This approach shifts the responsibility to employees, whilst empowering them to work in a way that fits their lifestyle and personal needs, thus driving engagement.
In fact, a Harvard Business Review study reported that companies who granted employees more choice in how they can work grow substantially while reducing their turnover.
Whether it suits people to finish early to pick-up the kids from school, or log back on late at night once the kids are in bed, letting people work when they’re most productive means you can focus on measuring quality of work.
4. Be Proactive about Engagement
The best tip I can offer is to say that engagement and passion for a job are a two-way street. Hiring someone you’ve decided is loud or bubbly or outgoing or enthusiastic may provide a sugar high.
But if all the things that we all know provide engagement (pay, promotions, recognition, appreciation, interesting work, and so on) aren’t there, the passion is fleeting.
Expecting people to be engaged because the employer thinks they’re passionate types isn’t a long-term winner.
– Todd Raphael, ERE Media
5. Rid Yourself of Process Driven Activities
Too often leaders get bogged down in process-driven managerial tasks that are not only monotonous, but time consuming. It’s why 75% of recruiters and hiring managers use applicant tracking or recruitment software to improve the hiring process.
If a function is repetitive, it lends itself to automation, so don’t be afraid to lean on technology. For instance, modern talent management technology can help you do everything from onboarding new starts, to keeping track of their ongoing development activities and professional goals.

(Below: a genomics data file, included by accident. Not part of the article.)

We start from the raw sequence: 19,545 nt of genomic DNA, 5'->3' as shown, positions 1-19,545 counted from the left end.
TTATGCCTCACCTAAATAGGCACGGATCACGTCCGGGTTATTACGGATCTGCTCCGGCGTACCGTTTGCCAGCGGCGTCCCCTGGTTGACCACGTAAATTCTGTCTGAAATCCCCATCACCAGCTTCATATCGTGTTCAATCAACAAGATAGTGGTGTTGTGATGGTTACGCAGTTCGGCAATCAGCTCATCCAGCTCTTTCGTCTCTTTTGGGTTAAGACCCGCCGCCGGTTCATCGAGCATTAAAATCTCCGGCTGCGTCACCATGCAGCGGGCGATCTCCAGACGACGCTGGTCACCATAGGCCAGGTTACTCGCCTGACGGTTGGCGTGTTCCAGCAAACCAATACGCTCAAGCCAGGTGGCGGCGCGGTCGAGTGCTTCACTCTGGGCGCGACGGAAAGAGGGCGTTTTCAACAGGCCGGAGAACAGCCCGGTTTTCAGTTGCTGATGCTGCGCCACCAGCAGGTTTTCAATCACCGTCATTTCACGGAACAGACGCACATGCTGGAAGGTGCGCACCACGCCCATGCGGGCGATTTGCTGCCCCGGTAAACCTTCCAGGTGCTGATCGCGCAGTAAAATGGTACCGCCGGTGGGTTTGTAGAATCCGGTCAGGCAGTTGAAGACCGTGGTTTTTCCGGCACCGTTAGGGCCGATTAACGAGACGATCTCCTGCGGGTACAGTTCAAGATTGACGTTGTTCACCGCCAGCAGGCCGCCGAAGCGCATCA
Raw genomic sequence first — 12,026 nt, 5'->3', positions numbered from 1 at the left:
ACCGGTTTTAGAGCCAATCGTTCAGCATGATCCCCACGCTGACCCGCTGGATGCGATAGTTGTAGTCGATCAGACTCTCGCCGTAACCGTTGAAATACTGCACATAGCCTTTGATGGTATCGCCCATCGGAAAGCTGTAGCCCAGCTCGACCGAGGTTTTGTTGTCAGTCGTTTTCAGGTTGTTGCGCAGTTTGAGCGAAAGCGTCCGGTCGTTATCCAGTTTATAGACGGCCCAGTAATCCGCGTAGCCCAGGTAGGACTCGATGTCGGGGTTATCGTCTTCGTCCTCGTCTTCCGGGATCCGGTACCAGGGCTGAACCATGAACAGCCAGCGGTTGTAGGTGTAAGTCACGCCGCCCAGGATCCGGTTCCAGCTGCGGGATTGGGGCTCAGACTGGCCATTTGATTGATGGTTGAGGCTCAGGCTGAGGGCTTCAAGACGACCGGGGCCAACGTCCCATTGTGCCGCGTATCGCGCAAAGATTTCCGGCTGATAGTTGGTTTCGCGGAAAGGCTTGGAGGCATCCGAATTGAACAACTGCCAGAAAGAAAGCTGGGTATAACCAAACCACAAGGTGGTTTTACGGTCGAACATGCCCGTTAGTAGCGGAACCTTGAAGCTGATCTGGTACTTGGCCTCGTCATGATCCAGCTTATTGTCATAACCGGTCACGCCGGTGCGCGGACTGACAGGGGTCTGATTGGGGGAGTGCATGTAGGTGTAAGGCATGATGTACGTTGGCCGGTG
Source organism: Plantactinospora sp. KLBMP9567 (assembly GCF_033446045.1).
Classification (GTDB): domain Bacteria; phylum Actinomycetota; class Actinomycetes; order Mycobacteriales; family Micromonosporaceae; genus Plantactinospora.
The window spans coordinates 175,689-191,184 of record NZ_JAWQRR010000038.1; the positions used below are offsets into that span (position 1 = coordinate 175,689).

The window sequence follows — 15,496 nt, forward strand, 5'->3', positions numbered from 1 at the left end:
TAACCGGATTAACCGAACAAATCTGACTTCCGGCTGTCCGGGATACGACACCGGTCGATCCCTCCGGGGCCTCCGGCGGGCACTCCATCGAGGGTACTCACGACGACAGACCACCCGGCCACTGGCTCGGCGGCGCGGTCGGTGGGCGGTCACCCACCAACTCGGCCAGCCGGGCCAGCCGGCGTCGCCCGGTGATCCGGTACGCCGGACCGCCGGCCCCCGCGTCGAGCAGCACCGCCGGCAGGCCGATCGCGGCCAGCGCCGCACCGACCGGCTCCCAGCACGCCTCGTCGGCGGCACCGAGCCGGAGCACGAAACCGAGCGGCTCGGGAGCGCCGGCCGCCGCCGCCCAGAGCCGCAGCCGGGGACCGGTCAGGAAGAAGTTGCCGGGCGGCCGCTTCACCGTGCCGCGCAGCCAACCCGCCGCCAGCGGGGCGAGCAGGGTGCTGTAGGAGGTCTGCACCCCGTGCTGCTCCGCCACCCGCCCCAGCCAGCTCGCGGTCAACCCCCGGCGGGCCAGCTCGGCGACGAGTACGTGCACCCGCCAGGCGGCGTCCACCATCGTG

It can free you up to spend more time engaging them in new opportunities and recommending the tools and learning they need to perform in their role.
– Marion Robinson, Global Head of Growth, PageUp
6. Tailor Communication Styles to Your Employees
We read all the time about the “employee work experience” and the need to customize that to each employee. That might be a challenge given the structure of your company. However, one thing that can be done is to sit down with each employee and truly learn how they like to be communicated with, then do it.
Adapt your style to their desired way of communication. This will be more effective than making them change their way.
If you truly want to customize their experience, you have to work at it. Find out how they like to learn and then structure their opportunities to learn around that style.
Seeing you adapt to their ways should increase their engagement because you have shown that you listened to what they said.
– Mike Haberman, Omega HR Solutions
7. Include Employees in Company Strategies
The employees were energized, including some benefits:
- Employees would feel more connected to their work.
- They’d also feel more empowered.
- There would be an increasing sense of respect, which doesn’t exist at many companies.
- You’d get better ideas.
- You’d also get different ideas, as opposed to the senior leaders who have been saying the same stuff to each other for 3-5 years.
- It doesn’t cost anything.
- Turnover would likely be reduced because employees would feel like they had a strategic stake in the future of the place.